Full course description
This course focuses on brain-behaviour relationships from a developmental perspective. It aims at increasing one’s understanding of how healthy children and adolescents (or brains) function and how brain disease, brain injury or developmental disorders, such as ADHD, autism and learning disabilities, express themselves and interfere with the demands of daily life. Relevant catchwords in this context are behaviour, higher cognitive functions (e.g., executive functions, memory, attention), affect, and the level of interactions a child has with his environment, since these elements determine how well individuals cope and participate in daily life situations. Normal and abnormal brain and cognitive development will be discussed in pre-schoolers, school-aged children and adolescents. During the course, students will gain insights into: (1) developmental changes in brain structure, brain functioning and cognitive functions; (2) The clinical phenomenology of the most important developmental disorders; (3) The underlying brain-behaviour relationships in these disorders; and (4) Diagnosis and treatment. Students will also gain experience in the selection, administration and interpretation of commonly used tests, measuring the above-mentioned domains of higher cognitive functions, affective functions, and behaviour.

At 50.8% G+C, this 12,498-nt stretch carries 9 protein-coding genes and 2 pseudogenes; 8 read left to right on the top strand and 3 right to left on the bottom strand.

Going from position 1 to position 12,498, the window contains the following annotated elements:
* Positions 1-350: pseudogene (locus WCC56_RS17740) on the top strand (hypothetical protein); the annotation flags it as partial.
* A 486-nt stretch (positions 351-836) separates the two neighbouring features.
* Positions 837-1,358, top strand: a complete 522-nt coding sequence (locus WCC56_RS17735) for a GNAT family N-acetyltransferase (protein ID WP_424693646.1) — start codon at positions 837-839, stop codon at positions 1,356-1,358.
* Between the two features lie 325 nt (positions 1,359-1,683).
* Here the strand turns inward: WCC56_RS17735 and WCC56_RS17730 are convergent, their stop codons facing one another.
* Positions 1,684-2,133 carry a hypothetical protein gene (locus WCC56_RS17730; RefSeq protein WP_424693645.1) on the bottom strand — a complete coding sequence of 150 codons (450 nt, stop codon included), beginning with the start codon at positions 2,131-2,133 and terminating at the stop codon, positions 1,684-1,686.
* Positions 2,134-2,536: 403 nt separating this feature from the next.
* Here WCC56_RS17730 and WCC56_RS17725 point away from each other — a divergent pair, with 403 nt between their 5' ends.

Students are able:
- to explain (ab)normal development of the brain and cognitive functions such as memory, executive function and attention;
- to apply and plan different steps in diagnostics, neuropsychological assessment, and treatment;
- to distinguish different neurodevelopmental disorders (i.e., ADHD, behavioural disorders, learning disabilities, autism, brain injury) and to form hypotheses about these disorders based on case material.